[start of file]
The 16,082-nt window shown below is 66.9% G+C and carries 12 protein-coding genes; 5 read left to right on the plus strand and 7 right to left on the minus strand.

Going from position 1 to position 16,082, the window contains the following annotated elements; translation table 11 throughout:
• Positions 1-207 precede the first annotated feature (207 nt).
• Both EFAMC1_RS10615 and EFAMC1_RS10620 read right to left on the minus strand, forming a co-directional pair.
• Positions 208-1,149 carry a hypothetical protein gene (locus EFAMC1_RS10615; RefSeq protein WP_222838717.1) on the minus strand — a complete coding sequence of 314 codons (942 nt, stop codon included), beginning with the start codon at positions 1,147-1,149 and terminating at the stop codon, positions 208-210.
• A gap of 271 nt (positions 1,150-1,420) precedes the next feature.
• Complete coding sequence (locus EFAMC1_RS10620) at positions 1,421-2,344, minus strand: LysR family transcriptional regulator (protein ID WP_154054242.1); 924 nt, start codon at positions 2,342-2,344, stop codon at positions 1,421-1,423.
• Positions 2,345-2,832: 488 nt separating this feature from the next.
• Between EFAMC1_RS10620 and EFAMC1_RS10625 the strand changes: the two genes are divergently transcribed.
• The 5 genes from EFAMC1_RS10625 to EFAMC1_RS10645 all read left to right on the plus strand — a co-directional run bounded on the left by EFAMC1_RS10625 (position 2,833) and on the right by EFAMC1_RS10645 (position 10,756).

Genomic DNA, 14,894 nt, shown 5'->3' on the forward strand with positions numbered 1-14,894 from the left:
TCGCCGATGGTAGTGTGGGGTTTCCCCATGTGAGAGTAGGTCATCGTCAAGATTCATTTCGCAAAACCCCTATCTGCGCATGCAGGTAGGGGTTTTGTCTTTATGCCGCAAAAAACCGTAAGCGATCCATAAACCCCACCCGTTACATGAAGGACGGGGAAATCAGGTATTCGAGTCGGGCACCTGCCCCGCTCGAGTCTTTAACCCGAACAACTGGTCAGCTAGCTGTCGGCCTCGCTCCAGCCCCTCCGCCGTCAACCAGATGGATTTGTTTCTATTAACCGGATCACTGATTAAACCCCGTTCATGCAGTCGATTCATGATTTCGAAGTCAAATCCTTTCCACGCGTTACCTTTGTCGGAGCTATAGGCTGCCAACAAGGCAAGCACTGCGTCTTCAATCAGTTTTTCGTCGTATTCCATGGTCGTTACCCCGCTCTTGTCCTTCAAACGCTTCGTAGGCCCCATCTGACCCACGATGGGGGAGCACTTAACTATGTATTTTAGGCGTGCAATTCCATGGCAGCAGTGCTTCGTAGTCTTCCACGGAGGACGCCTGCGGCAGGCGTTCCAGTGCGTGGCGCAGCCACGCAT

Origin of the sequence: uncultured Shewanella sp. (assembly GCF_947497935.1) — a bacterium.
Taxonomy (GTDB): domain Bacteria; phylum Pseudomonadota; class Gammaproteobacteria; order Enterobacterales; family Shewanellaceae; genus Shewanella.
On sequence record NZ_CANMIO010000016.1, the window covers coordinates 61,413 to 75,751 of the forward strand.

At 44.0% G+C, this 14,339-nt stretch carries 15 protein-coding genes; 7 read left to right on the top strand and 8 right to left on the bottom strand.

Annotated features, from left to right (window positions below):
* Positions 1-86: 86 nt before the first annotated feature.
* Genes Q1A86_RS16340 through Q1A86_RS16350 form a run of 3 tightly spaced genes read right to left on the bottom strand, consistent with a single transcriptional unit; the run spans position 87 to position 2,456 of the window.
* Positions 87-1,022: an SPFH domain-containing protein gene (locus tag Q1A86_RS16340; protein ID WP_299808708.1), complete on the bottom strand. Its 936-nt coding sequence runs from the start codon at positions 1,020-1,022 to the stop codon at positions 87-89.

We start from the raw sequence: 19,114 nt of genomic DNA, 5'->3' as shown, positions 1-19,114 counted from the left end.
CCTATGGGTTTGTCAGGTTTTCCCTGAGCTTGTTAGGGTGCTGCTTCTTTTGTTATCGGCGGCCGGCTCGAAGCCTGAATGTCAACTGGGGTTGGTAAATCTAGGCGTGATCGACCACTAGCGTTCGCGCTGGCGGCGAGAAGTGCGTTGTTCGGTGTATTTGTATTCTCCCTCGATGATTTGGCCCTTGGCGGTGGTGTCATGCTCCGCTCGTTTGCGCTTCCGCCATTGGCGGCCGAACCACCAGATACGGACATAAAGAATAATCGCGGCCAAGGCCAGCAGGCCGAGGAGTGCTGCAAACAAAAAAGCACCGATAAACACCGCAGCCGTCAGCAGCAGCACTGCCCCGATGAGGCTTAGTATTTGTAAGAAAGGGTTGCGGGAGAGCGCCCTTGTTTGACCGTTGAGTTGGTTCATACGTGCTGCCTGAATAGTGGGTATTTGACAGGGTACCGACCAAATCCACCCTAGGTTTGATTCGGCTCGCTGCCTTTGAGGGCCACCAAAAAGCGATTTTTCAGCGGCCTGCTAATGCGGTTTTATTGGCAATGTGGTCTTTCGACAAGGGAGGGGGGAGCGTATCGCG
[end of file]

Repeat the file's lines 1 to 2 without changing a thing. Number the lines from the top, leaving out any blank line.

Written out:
The 16,082-nt window shown below is 66.9% G+C and carries 12 protein-coding genes; 5 read left to right on the plus strand and 7 right to left on the minus strand.

Going from position 1 to position 16,082, the window contains the following annotated elements; translation table 11 throughout: